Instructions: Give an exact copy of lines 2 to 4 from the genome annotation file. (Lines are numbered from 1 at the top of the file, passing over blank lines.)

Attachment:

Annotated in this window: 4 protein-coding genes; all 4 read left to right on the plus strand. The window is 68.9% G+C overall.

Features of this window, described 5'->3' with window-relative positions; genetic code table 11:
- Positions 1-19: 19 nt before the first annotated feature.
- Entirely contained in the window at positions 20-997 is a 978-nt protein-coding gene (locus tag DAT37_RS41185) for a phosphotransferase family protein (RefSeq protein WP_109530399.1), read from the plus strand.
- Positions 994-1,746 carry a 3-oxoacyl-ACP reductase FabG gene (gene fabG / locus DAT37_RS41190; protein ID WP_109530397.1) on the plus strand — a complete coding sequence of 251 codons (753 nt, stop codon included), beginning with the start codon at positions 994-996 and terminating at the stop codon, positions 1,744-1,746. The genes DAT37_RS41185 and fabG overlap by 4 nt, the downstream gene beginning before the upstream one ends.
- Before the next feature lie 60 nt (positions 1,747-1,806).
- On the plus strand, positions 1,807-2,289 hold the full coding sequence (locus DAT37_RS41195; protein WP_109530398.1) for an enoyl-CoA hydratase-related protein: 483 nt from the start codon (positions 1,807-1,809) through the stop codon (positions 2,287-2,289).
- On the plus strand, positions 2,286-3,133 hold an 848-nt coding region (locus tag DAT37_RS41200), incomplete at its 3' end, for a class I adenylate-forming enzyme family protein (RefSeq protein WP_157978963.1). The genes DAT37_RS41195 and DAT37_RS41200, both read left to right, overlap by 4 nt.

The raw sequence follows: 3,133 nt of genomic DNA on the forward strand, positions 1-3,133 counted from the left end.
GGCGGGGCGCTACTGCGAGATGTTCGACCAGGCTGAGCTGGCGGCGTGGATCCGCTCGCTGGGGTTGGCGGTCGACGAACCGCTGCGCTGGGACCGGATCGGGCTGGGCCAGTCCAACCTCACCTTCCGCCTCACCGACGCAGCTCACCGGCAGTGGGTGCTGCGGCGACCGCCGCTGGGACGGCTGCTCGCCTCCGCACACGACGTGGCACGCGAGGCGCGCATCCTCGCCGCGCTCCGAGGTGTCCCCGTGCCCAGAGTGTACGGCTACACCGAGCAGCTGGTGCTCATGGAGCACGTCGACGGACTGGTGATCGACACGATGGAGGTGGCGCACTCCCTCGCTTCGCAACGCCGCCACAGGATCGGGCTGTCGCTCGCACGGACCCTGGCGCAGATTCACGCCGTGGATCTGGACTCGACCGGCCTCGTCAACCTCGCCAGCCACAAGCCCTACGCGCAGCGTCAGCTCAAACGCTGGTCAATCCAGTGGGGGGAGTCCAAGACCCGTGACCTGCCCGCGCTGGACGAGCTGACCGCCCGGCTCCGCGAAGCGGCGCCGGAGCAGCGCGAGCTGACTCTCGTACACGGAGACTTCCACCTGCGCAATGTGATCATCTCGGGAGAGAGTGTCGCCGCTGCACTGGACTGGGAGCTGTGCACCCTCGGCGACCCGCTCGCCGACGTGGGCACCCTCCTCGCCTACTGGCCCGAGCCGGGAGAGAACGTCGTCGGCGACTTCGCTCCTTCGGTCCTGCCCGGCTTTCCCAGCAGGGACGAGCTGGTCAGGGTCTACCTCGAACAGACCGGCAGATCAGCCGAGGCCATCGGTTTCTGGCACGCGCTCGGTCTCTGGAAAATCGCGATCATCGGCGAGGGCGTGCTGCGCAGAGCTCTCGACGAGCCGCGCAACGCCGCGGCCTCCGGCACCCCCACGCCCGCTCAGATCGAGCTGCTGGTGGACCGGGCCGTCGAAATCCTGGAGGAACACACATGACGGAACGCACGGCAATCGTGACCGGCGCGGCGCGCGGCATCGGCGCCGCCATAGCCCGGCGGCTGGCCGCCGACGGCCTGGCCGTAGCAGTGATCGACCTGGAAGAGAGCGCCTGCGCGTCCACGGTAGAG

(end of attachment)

Features of this window, described 5'->3' with window-relative positions; genetic code table 11:
- Positions 1-19: 19 nt before the first annotated feature.
- Entirely contained in the window at positions 20-997 is a 978-nt protein-coding gene (locus tag DAT37_RS41185) for a phosphotransferase family protein (RefSeq protein WP_109530399.1), read from the plus strand.